A press release from FedEx is offering investors another reason to breath a sigh of relief over the double dip debate. FedEx says they expect record holiday shipments:
“Between Thanksgiving and Christmas, FedEx forecasts more than 260 million shipments to move through its worldwide shipping networks. This is a 12 percent increase for the holiday season over last year when 232 million shipments were processed.
“As e-commerce continues to grow and demand increases with more customers shopping and conducting their business online, FedEx SmartPost is poised to handle the increase in shipments,” said Frederick W. Smith, chairman, president and CEO of FedEx Corp. “More than 290,000 FedEx team members also stand ready to deliver the holidays and enable commerce around the globe.”
Retail inventory such as apparel, personal consumer electronics and luxury goods as well as books and other items from large, internet retailers will account for a large portion of FedEx holiday volumes.
FedEx will increase its workforce by approximately 20,000 with seasonal positions to help handle the surge in holiday shipments at FedEx Ground, FedEx Home Delivery and FedEx SmartPost.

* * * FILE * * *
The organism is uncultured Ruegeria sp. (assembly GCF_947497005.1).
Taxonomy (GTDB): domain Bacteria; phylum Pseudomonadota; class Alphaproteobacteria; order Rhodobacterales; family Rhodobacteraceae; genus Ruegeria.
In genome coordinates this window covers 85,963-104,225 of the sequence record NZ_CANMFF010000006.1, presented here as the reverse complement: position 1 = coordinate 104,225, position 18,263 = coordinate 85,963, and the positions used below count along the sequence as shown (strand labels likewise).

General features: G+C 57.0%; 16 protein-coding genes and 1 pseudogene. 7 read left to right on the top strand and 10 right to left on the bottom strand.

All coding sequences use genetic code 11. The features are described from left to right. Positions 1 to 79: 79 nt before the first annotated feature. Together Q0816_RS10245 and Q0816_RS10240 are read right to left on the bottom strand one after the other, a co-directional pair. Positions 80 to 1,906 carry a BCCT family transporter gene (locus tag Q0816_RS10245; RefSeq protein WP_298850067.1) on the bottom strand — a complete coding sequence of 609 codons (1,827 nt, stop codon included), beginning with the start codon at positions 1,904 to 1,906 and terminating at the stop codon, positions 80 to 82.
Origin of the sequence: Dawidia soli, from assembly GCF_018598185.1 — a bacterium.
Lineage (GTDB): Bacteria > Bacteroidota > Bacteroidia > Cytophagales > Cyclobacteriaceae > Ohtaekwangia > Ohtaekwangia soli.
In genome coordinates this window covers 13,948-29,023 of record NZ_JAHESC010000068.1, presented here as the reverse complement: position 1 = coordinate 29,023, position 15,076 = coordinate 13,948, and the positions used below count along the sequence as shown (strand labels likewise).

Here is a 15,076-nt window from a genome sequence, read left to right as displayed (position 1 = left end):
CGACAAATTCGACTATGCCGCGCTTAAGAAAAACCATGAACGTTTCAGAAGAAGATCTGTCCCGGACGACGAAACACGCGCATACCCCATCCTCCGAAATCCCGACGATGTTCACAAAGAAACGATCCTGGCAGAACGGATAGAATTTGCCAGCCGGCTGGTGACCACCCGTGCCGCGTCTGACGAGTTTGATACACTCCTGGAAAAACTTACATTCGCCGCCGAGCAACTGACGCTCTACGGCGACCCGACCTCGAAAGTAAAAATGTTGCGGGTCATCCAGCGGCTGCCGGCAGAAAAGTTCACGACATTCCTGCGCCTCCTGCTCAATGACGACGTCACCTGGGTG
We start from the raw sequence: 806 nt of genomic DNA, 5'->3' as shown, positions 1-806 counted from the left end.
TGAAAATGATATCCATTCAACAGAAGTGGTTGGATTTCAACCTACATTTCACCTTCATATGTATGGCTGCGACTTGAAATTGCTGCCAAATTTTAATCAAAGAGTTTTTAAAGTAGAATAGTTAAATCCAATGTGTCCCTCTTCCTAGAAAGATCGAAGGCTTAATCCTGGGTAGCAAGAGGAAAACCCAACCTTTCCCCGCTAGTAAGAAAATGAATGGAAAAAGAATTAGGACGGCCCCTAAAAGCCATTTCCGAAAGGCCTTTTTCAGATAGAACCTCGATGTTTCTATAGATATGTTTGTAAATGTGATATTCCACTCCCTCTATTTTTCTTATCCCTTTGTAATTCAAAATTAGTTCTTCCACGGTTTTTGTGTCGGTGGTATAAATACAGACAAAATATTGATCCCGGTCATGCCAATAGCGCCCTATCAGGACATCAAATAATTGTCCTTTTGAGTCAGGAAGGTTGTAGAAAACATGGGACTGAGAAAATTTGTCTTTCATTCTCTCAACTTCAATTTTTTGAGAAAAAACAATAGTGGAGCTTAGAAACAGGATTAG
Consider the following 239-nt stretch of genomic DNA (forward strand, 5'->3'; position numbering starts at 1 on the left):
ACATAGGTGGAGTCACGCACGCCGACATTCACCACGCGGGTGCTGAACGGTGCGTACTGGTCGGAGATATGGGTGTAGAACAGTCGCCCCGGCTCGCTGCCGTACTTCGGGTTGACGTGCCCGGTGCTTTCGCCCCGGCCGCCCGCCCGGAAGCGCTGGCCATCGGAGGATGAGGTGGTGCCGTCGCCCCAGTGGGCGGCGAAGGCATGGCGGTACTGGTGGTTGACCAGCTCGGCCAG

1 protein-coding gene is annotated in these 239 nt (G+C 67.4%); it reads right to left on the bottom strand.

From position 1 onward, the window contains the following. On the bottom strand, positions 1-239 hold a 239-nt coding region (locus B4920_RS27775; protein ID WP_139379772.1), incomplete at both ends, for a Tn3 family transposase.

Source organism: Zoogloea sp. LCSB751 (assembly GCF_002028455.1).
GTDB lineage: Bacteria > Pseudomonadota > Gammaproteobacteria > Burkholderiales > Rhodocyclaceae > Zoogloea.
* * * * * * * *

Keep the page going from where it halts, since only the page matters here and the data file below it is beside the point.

The impact of the expected higher volumes was included in the company’s earnings guidance issued in September.
The Holiday Retail Outlook
Holiday sales are expected to grow 2.8 percent during November and December to $465.6 billion, according to the National Retail Federation (NRF). This is higher than the average increase of 2.6 percent over the last ten years.
The NRF also reports that nearly half of shoppers (46.7%) will buy online as compared to 43.9% in 2010. According to eMarketer, holiday online shopping will increase by 12 percent during the 2011 season.”
Not exactly a great growth picture, but not anywhere near the fears of domestic collapse that we were seeing all over the news one month ago. The focus here should not be on the US double dip debate, but rather the odds of a meltdown in foreign growth. China’s recent PMI data should ease some fears, but the risks from Europe are certainly still sizable.